Before McCain-Feingold, I really had no strong opinion about John McCain politically. I have great sympathy for his POW experiences, but politically, the man is The Devil. From an excellent Washington Post report:
But now the contrast between McCain the presidential candidate and McCain the reformer can be jarring. McCain's campaign says that he is still studying whether to forgo the public financing and spending limits he has long supported, but that he will not be handicapped by restrictions his competitors will not face in 2008.
McCain the reformer worked unsuccessfully through Congress and the courts to try to stop nonprofit political groups known as 527s from using unlimited donations to run political ads and fund other activities aimed at influencing voters in the run-up to elections. He reintroduced legislation last week to end 527 donations, but there appears to be little appetite in Congress to pass it.
McCain the candidate now expects Republicans to use the same big-money 527 groups in the 2008 elections to beat Democrats, if the groups remain legal. "The senator believes that both parties should be subjected to an even playing field. If Democratic organizations are allowed to take advantage of 527s, Republican organizations will, too," said Mark Salter, a senior McCain adviser. The senator declined to be interviewed.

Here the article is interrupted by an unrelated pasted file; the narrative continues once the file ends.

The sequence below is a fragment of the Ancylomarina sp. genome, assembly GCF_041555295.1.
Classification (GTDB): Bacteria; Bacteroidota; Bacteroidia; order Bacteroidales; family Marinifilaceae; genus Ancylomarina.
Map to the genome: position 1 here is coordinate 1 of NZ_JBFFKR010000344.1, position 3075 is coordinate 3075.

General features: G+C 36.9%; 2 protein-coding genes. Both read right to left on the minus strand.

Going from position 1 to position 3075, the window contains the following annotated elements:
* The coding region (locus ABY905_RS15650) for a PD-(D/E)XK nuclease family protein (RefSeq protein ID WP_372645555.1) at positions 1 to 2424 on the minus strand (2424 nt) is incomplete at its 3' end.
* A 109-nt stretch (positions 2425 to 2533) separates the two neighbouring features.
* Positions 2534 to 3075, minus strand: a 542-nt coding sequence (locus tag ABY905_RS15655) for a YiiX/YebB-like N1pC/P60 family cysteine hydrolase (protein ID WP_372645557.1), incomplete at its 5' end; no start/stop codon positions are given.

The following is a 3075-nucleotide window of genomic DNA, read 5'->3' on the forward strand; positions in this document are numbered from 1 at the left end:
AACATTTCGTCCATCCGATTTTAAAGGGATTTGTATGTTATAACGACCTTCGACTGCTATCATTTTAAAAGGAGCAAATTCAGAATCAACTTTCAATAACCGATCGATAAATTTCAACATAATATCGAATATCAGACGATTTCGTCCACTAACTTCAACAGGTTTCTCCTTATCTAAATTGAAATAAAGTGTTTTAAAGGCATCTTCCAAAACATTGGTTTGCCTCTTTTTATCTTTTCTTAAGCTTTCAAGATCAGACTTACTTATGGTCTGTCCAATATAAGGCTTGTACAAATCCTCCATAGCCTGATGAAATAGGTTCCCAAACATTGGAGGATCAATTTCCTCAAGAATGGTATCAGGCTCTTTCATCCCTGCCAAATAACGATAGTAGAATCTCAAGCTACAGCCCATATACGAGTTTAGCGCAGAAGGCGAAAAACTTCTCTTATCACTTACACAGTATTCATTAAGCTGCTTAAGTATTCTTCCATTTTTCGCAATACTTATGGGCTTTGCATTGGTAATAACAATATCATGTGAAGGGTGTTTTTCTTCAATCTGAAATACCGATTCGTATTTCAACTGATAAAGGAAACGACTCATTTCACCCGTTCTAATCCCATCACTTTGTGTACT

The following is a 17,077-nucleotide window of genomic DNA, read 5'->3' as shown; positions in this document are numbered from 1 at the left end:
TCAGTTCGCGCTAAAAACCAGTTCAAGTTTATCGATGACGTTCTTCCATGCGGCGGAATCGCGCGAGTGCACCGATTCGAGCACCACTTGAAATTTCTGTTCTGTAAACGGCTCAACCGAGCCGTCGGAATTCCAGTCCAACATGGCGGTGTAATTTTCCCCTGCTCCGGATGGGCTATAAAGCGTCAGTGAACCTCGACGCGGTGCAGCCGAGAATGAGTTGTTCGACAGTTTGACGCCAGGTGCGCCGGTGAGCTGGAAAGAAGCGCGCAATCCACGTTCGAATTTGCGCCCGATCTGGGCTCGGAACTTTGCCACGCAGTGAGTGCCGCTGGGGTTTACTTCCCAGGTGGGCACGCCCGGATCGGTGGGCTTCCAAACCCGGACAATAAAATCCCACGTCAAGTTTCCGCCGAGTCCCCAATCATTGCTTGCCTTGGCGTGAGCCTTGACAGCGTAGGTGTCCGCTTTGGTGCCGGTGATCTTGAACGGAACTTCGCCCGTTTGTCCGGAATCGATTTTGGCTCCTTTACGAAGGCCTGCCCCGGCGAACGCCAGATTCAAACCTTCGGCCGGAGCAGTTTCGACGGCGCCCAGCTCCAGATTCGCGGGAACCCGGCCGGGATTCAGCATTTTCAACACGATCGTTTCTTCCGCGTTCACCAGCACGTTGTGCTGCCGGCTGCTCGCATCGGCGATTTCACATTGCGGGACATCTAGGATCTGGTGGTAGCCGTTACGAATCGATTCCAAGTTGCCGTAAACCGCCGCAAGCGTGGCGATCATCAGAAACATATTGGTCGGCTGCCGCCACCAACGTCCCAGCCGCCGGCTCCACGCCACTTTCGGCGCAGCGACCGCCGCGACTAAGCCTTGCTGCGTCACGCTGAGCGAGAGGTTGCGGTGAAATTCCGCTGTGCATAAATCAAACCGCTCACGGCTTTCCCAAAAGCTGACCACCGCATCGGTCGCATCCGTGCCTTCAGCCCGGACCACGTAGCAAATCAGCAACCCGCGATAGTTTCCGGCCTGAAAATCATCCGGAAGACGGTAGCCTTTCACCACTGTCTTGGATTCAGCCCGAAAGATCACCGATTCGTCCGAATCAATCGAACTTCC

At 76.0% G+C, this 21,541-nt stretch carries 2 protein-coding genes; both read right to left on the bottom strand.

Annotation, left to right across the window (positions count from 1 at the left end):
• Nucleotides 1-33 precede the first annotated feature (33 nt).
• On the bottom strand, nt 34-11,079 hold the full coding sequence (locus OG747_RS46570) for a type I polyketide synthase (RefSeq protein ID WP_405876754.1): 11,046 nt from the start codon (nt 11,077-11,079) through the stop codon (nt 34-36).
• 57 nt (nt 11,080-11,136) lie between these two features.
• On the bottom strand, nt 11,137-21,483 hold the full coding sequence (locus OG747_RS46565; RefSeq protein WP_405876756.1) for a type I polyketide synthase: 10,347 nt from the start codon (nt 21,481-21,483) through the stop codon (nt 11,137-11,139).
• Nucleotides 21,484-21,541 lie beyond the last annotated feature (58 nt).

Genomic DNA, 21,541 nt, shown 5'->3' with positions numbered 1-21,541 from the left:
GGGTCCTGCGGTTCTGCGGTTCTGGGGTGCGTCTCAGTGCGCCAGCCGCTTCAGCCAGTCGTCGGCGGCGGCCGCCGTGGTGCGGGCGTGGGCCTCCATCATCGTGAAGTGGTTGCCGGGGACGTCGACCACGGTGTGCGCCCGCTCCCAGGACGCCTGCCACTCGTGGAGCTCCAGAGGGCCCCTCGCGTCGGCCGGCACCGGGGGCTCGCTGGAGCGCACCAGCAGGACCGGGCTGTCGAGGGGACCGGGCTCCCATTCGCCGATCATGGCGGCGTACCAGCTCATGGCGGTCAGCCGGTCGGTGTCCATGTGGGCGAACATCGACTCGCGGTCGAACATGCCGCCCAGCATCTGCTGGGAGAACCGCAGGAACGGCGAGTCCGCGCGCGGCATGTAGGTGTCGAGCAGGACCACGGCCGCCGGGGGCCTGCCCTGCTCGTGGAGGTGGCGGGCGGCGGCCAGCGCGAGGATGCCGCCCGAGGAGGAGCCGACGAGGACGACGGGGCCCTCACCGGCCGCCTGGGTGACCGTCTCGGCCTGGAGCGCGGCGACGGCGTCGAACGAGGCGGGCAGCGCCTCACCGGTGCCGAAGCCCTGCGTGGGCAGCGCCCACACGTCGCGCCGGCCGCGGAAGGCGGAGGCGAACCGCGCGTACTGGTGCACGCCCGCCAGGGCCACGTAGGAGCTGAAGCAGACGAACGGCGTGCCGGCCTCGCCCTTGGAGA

I can understand hiding from the microphones and cameras. John McCain, could you please retire now? Dan Burton may fail to turn up for votes, but John McCain has worked long and hard to restrict political speech under the guise of 'reform', making sure only the biggest money players can play.
It is telling that Salter's comment references an even playing field for "both parties". The level playing field Salter refers to, and McCain created, virtually eliminates third parties, which are apparently not worthy of inclusion.
And, from Jeb Bush fundraiser and Florida lobbyist Brian Ballard:
Ballard said most of the big-money players he knows are not fazed by McCain's attacks on the political-money and lobbying systems, calling it more of an issue for consultants who make their living off big donations.
So screw John McCain. To the suckers who backed McCain-Feingold on the basis that it would 'take the money out'... well? Feast your sorry eyes on John McCain, the 'reformer' and the results of his 'reform'.
At least six of McCain's first eight national finance co-chairmen have given or raised large donations for political parties or 527 groups, campaign and IRS records show. In all, the finance co-chairs have given at least $13.5 million in soft money and 527 donations since the 1998 election.
They include former Bush moneymen such as lobbyist Thomas G. Loeffler and financier Donald Bren, whose personal and corporate donations total in the hundreds of thousands of dollars each in recent elections.
There are so few honorable people in our Congress right now, and so many of them want to be our next president. It's truly depressing. I kept asking honorable people to run for office along with me in 2006. I can see why they don't care to be associated with pond scum.